I'm in the throes of packing and my apartment is such a mess that I decided to write a post on my blog before diving in to more work. I had a disastrous day yesterday. It started out fine and I was getting my car ready to be picked up. The trucker, Arthur, who was coming to get it, is the same one who brought it to New Mexico last year and also brought it back here. He lives in Brooklyn and we've kind of gotten to know each other and I trust him, so I've tried to work my schedule around his. He has a new rig and brings cars back and forth between New York and California, back and forth.
I live near a major New York highway, the Brooklyn Queens Expressway. It's officially Interstate 278 but everyone calls it the BQE. It is truly the most hideous road ever. Always jammed up, big trucks spewing exhaust, crazy vans cutting in from one lane to the other. It's woefully inadequate for today's traffic, twisting and turning with lanes coming and going, connecting with the Brooklyn Bridge and with the Verrazano to New Jersey. The photos on that page I linked show it probably at four in the morning when there was no traffic. The BQE was one of the projects pushed through by Robert Moses who probably did more damage to the five boroughs than anyone has since the Dutch bought the place from the Native Americans. The highway cut right into Brooklyn and Queens neighborhoods with the force of a cosmic cleaver- these neighborhoods have never recovered and have to live with the highway and its noise forever. You can imagine having a giant freeway put in in front of your nice little row house. And to get from one side of the neighborhood to the other you have to walk under this giant monster highway- a psychological barrier that stops a great deal of interaction within the same few blocks. It's interesting that Brooklyn Heights, with its more involved and wealthier residents, managed to get the highway pushed away and under the promenade, leaving the neighborhood intact and lovely.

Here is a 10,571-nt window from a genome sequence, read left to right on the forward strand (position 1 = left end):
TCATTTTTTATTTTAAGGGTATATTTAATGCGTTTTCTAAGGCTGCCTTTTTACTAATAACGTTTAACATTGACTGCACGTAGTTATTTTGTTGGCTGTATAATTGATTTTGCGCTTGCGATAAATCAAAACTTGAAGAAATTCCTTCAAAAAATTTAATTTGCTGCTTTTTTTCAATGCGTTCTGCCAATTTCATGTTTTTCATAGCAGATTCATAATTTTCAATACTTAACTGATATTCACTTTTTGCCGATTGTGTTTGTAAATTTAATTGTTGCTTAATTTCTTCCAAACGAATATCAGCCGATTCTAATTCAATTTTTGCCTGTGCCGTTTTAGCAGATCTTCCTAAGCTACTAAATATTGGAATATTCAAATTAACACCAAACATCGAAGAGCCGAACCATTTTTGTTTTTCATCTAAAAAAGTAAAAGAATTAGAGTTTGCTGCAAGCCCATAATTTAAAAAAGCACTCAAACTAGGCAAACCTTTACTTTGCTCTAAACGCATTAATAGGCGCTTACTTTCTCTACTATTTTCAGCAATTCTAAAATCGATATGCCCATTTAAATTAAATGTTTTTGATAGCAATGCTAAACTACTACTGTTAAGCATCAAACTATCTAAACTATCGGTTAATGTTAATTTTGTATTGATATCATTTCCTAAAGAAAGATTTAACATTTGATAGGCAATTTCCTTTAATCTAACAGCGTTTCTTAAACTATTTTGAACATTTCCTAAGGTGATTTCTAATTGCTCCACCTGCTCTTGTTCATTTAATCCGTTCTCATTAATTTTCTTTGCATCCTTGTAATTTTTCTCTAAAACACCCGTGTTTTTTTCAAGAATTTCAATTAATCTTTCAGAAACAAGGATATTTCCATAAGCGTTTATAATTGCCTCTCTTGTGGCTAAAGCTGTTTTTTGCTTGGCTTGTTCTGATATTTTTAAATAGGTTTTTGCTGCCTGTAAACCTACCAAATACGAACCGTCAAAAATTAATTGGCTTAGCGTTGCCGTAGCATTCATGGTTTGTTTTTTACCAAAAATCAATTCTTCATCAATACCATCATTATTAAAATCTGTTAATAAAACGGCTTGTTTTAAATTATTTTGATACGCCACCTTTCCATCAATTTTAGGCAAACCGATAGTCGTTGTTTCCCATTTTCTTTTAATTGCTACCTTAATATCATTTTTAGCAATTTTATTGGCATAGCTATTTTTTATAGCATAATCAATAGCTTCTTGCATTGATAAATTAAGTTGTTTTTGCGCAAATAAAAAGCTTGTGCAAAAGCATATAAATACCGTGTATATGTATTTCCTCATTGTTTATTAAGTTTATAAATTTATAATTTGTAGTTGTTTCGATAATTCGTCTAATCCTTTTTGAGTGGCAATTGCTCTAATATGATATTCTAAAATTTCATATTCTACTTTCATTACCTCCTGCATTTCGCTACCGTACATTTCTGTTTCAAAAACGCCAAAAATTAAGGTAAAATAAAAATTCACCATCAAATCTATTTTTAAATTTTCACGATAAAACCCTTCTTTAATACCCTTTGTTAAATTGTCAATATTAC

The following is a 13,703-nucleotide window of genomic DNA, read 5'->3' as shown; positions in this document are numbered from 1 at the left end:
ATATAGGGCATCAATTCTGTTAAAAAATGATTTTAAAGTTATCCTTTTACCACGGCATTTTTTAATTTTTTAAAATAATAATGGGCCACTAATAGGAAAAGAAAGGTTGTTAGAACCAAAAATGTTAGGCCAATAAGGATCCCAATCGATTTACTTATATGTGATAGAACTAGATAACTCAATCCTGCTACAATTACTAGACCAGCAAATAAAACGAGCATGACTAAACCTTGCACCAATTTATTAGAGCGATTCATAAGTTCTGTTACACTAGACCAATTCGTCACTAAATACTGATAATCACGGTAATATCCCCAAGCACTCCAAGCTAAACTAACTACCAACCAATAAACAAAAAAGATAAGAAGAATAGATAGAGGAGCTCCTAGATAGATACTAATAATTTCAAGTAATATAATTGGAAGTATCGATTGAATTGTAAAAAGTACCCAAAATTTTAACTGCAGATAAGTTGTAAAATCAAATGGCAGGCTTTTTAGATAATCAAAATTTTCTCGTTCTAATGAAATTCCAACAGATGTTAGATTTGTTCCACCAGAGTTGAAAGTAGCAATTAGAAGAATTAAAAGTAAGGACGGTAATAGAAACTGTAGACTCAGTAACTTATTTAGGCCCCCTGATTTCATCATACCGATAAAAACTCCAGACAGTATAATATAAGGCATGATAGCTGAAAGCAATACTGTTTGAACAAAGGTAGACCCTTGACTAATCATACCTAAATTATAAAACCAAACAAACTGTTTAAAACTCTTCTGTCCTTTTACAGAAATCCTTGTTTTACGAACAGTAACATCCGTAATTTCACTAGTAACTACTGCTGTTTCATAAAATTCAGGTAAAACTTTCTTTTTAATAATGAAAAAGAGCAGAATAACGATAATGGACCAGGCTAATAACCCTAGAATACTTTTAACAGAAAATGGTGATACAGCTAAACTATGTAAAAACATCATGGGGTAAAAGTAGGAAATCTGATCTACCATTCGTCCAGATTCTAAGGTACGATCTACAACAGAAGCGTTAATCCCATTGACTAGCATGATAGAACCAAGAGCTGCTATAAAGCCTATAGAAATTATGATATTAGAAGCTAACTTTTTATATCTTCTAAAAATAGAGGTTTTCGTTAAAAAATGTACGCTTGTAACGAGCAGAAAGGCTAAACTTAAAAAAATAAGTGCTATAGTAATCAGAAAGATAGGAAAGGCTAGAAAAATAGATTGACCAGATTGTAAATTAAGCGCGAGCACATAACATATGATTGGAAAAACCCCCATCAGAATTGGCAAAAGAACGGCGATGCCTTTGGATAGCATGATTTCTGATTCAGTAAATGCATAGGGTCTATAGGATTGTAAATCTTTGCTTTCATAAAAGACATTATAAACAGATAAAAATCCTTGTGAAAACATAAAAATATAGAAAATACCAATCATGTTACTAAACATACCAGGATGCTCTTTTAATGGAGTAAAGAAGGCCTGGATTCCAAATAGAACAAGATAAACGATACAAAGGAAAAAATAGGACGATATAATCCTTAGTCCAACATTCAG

So Arthur was to meet me right by the BQE, which would be easy for me and I could walk the couple of blocks home. He was to come around 2, but was driving from New Jersey so I told him to call me when he got to our meeting spot. Then I did a stupid thing. I decided to put my printer in the car and I was running late with him coming soon, so I just started pulling plugs out, then took the printer to the car and continued packing without paying much attention to the plugs. But it turned out I had pulled out the plug to the phone. So Arthur, who only had my home number programmed into his phone, called and called and no one answered, and finally left. Around 3 I wondered what happened so I called him and that's when I realized my phone was off. I called on my cell and he asked me had something happened to me because he'd been trying to call and had been parked illegally for 40 minutes trying to get me and now he was on the BQE on his way to somewhere else.
And that's how I found myself, in the midst of everything else I had to do, driving on the dreaded BQE. When he told me where he was going, which was the Mercedes dealer in Bay Ridge, I looked on Mapquest and tears came to my eyes. So very far. I knew it was doable, that I could get there and then take the train home (somehow) but the thought of it almost threw me into a severe panic attack. I grabbed my purse and a bottle of water and jumped in the car and went to meet him.
The other little tidbit of this story is that it was 95 degrees in New York yesterday and on the highway it reached 100 degrees in parts. I watched this on the thermometer on my dashboard. I had to take the BQE to the Belt Parkway which connects with south Brooklyn. It was a 14 mile drive. Actually once I got on the Belt, it was pretty. You go along the water and pass the Verrazano. So I got more philosophical about it. I met up with Arthur and he said Donna how can you make such a mistake on a hot day like this? He got in the car with me to do the paperwork. At this point Arthur once again told me how many times he had called me and showed me on his cell phone all the calls he made. He said he ran down the battery on his phone making calls. Wise guy. Then he asked me if I could give him a little piece of art, something I "might throw away anyway." Because his daughter wants to be an artist (this is a whole other part of the story with Arthur, how I went to his house to get my car last time and met his wife, and looked at his daughter's paintings) and he said he wants something to remember me by although he thinks I'll be calling him again. In my mind, I thought, oy, never again, but you never know, maybe he's right. And I didn't say, Arthur, people pay for my work, you want to give me a discount? But I didn't. I was too worried about how I was going to get home. Which required a very long walk to a very long subway ride, but at least it was airconditioned, and above ground, so I could sightsee some more until after we went over the Manhattan bridge and down into the darkness.